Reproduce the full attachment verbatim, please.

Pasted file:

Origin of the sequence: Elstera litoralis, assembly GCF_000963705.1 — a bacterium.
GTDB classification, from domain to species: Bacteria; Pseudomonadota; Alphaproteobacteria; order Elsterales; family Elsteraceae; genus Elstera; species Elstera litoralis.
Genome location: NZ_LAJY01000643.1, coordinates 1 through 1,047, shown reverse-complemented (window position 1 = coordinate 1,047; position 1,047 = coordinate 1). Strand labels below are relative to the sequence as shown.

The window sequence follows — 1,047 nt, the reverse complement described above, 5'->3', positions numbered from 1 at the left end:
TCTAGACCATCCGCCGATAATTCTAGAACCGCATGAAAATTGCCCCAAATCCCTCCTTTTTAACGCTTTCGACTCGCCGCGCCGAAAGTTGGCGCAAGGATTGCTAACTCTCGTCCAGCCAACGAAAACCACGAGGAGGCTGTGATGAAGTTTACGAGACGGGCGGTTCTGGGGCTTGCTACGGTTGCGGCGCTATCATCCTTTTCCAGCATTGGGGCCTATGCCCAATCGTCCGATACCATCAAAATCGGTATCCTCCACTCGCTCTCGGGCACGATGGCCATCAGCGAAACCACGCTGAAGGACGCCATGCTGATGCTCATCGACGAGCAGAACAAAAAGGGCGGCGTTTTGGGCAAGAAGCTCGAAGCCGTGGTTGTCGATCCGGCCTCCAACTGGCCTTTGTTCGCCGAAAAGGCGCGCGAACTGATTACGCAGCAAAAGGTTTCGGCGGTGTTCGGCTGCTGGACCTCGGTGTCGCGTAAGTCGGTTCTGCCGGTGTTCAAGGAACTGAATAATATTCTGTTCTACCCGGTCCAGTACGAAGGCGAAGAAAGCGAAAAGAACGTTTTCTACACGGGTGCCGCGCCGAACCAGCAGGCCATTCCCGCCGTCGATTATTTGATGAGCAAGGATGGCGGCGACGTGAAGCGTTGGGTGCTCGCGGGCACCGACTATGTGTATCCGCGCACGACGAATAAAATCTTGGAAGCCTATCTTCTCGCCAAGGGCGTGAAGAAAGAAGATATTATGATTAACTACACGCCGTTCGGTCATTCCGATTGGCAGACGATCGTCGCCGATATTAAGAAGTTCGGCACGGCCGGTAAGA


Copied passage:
Origin of the sequence: Elstera litoralis, assembly GCF_000963705.1 — a bacterium.
GTDB classification, from domain to species: Bacteria; Pseudomonadota; Alphaproteobacteria; order Elsterales; family Elsteraceae; genus Elstera; species Elstera litoralis.
Genome location: NZ_LAJY01000643.1, coordinates 1 through 1,047, shown reverse-complemented (window position 1 = coordinate 1,047; position 1,047 = coordinate 1). Strand labels below are relative to the sequence as shown.

The window sequence follows — 1,047 nt, the reverse complement described above, 5'->3', positions numbered from 1 at the left end:
TCTAGACCATCCGCCGATAATTCTAGAACCGCATGAAAATTGCCCCAAATCCCTCCTTTTTAACGCTTTCGACTCGCCGCGCCGAAAGTTGGCGCAAGGATTGCTAACTCTCGTCCAGCCAACGAAAACCACGAGGAGGCTGTGATGAAGTTTACGAGACGGGCGGTTCTGGGGCTTGCTACGGTTGCGGCGCTATCATCCTTTTCCAGCATTGGGGCCTATGCCCAATCGTCCGATACCATCAAAATCGGTATCCTCCACTCGCTCTCGGGCACGATGGCCATCAGCGAAACCACGCTGAAGGACGCCATGCTGATGCTCATCGACGAGCAGAACAAAAAGGGCGGCGTTTTGGGCAAGAAGCTCGAAGCCGTGGTTGTCGATCCGGCCTCCAACTGGCCTTTGTTCGCCGAAAAGGCGCGCGAACTGATTACGCAGCAAAAGGTTTCGGCGGTGTTCGGCTGCTGGACCTCGGTGTCGCGTAAGTCGGTTCTGCCGGTGTTCAAGGAACTGAATAATATTCTGTTCTACCCGGTCCAGTACGAAGGCGAAGAAAGCGAAAAGAACGTTTTCTACACGGGTGCCGCGCCGAACCAGCAGGCCATTCCCGCCGTCGATTATTTGATGAGCAAGGATGGCGGCGACGTGAAGCGTTGGGTGCTCGCGGGCACCGACTATGTGTATCCGCGCACGACGAATAAAATCTTGGAAGCCTATCTTCTCGCCAAGGGCGTGAAGAAAGAAGATATTATGATTAACTACACGCCGTTCGGTCATTCCGATTGGCAGACGATCGTCGCCGATATTAAGAAGTTCGGCACGGCCGGTAAGA